Re: Divorce in the 1950s
- From: ray begley <rayb@xxxxxxxxxxxxxxxxx>
- Date: Wed, 18 Feb 2009 20:59:58 +0000
Thank you for such a comprehensive reply Don,
greatly appreciated, so in essence if one party deserted the other
in 1950, the earliest they could legally remarry (If divorced)
would be 1955/56 (Approx) onwards.
Many thanks Don.
On Wed, 18 Feb 2009 16:27:03 +0000, Don Aitken <don-aitken@xxxxxxxxxx>
On Wed, 18 Feb 2009 10:03:57 +0000, ray begley
A question on divorce in the 1950s please.The parties agreeing would not necessarily make it easier. Divorce was
I have a couple who seperated in 1950, does anyone have any idea
on how long a divorce would have taken in that time please?
(If all parties agreed and there were no legal hold ups)
still an adversarial procedure, and "collusion" was a bar to one being
granted. However, 90% of all divorce cases were undefended, which in
practice often came to the same thing.
The main time limits were that proceedings could generally not be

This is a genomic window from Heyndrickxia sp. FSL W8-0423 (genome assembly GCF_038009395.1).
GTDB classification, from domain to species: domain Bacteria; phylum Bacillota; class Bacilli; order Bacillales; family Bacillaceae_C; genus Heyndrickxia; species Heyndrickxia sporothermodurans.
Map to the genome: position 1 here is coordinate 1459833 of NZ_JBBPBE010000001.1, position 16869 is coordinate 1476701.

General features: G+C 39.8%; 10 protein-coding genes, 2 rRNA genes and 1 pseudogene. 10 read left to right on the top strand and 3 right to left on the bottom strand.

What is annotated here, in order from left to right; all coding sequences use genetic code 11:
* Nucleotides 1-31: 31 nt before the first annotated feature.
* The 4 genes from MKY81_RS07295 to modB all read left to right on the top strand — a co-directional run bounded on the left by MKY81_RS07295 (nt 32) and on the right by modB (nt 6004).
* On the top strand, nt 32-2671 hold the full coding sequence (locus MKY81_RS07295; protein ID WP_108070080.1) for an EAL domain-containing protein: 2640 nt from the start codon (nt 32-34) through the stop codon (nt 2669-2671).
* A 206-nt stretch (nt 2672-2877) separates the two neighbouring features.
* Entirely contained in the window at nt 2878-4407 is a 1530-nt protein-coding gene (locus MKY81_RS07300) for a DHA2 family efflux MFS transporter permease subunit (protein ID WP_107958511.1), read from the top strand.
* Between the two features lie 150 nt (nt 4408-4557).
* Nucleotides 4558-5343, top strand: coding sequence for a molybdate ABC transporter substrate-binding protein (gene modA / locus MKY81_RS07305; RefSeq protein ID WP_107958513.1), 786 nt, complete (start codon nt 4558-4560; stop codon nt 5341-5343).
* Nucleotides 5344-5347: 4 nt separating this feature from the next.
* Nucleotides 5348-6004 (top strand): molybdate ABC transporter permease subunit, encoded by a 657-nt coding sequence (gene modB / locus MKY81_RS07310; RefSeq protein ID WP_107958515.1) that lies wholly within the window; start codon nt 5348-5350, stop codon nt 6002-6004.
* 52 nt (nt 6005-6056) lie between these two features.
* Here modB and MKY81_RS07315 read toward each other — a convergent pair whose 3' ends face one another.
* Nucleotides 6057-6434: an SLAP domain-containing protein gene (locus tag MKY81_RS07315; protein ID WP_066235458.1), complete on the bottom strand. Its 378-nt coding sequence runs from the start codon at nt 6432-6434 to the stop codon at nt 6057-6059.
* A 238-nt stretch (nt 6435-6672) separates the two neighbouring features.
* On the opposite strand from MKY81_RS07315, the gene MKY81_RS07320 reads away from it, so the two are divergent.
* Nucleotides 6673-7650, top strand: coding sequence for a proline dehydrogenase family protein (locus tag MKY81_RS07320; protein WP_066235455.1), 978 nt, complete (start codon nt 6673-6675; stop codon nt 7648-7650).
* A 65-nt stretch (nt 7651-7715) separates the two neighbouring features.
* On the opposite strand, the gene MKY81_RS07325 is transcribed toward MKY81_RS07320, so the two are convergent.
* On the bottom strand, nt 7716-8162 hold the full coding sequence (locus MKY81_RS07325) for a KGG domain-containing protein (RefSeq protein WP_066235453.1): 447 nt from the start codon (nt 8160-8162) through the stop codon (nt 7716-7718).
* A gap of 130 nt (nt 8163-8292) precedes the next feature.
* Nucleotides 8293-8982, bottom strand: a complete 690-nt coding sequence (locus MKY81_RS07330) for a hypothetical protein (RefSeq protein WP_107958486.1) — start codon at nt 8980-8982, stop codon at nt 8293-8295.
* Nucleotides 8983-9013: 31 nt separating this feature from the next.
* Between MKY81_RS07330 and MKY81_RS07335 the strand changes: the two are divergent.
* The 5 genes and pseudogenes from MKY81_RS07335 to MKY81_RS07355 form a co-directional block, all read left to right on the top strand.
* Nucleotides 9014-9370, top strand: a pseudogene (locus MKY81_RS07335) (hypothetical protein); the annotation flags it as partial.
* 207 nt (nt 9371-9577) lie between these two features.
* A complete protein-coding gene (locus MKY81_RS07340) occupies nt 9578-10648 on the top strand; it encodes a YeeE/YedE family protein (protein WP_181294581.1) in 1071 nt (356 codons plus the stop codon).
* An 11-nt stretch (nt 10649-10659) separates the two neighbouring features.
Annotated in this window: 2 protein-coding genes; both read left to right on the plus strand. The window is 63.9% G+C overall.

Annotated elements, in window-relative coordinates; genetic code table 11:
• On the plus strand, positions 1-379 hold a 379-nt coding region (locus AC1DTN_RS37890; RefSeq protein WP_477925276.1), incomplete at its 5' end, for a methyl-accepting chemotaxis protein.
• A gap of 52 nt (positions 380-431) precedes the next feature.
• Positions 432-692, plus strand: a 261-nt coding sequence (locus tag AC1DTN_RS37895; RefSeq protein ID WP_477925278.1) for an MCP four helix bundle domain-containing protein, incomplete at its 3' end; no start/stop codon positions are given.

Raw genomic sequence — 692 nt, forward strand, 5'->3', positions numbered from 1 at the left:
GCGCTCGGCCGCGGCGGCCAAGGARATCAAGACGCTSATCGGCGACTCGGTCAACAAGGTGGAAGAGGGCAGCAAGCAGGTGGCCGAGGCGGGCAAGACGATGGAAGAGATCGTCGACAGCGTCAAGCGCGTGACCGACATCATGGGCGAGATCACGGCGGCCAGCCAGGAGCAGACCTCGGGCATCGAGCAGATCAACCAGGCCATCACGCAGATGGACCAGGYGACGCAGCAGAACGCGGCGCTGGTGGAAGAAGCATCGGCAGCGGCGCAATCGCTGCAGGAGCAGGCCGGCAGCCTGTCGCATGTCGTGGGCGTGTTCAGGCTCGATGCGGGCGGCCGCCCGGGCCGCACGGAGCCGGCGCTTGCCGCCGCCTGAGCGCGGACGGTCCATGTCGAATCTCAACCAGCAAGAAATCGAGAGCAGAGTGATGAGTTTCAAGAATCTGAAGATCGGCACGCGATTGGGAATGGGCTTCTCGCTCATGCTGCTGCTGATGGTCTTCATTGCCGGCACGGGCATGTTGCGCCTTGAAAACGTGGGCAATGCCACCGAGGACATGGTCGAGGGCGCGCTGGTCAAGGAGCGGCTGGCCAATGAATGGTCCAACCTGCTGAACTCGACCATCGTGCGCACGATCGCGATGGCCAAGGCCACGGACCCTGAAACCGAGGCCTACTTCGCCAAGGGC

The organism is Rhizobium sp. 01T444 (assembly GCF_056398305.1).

brought within five years of the marriage, and that if the ground was
desertion it had to have lasted for three years. Separation in itself
was not a ground for divorce - one party had to have deserted the
other, and only the deserted party could sue. If they parted by
agreement, there could be no divorce, unless adultery or cruelty could
The big change at this time was the introduction of legal aid for
divorce, effective in 1949, which for the first time made it available
to the poor. As a result, the proportion of divorces granted to those
classified as "manual labourers" or their wives increased from
negligible to 58%. A great many of the divorces granted in the early
1950s legally terminated marriages which had actually been over for
All divorce decrees granted since 1858 are public documents, of which
anybody can get a copy - see the Court Service webaite.
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